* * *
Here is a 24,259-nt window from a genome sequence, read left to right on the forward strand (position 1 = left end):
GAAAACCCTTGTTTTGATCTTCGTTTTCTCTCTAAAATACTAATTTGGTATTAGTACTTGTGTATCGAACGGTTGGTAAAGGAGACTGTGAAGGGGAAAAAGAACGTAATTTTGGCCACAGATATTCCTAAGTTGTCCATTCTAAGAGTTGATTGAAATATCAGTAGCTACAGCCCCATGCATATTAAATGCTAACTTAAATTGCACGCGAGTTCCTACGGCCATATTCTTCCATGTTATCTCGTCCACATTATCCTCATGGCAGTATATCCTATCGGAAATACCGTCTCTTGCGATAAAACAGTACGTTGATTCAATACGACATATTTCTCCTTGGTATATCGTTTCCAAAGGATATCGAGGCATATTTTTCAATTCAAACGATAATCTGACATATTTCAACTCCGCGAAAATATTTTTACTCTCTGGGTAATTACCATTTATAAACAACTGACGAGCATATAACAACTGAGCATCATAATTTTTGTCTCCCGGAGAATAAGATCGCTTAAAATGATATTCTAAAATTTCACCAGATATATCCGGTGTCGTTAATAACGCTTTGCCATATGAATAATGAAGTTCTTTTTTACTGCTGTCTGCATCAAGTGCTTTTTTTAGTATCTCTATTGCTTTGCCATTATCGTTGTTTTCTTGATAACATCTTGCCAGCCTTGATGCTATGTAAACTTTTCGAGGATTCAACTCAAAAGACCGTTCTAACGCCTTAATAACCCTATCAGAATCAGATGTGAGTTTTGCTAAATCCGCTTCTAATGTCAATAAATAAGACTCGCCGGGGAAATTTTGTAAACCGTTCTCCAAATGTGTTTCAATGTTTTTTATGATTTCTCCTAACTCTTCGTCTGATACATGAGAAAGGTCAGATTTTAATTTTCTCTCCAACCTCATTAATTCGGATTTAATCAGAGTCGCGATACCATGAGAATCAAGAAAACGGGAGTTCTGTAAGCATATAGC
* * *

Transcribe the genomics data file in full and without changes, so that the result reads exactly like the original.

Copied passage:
Here is a 24,259-nt window from a genome sequence, read left to right on the forward strand (position 1 = left end):
GAAAACCCTTGTTTTGATCTTCGTTTTCTCTCTAAAATACTAATTTGGTATTAGTACTTGTGTATCGAACGGTTGGTAAAGGAGACTGTGAAGGGGAAAAAGAACGTAATTTTGGCCACAGATATTCCTAAGTTGTCCATTCTAAGAGTTGATTGAAATATCAGTAGCTACAGCCCCATGCATATTAAATGCTAACTTAAATTGCACGCGAGTTCCTACGGCCATATTCTTCCATGTTATCTCGTCCACATTATCCTCATGGCAGTATATCCTATCGGAAATACCGTCTCTTGCGATAAAACAGTACGTTGATTCAATACGACATATTTCTCCTTGGTATATCGTTTCCAAAGGATATCGAGGCATATTTTTCAATTCAAACGATAATCTGACATATTTCAACTCCGCGAAAATATTTTTACTCTCTGGGTAATTACCATTTATAAACAACTGACGAGCATATAACAACTGAGCATCATAATTTTTGTCTCCCGGAGAATAAGATCGCTTAAAATGATATTCTAAAATTTCACCAGATATATCCGGTGTCGTTAATAACGCTTTGCCATATGAATAATGAAGTTCTTTTTTACTGCTGTCTGCATCAAGTGCTTTTTTTAGTATCTCTATTGCTTTGCCATTATCGTTGTTTTCTTGATAACATCTTGCCAGCCTTGATGCTATGTAAACTTTTCGAGGATTCAACTCAAAAGACCGTTCTAACGCCTTAATAACCCTATCAGAATCAGATGTGAGTTTTGCTAAATCCGCTTCTAATGTCAATAAATAAGACTCGCCGGGGAAATTTTGTAAACCGTTCTCCAAATGTGTTTCAATGTTTTTTATGATTTCTCCTAACTCTTCGTCTGATACATGAGAAAGGTCAGATTTTAATTTTCTCTCCAACCTCATTAATTCGGATTTAATCAGAGTCGCGATACCATGAGAATCAAGAAAACGGGAGTTCTGTAAGCATATAGC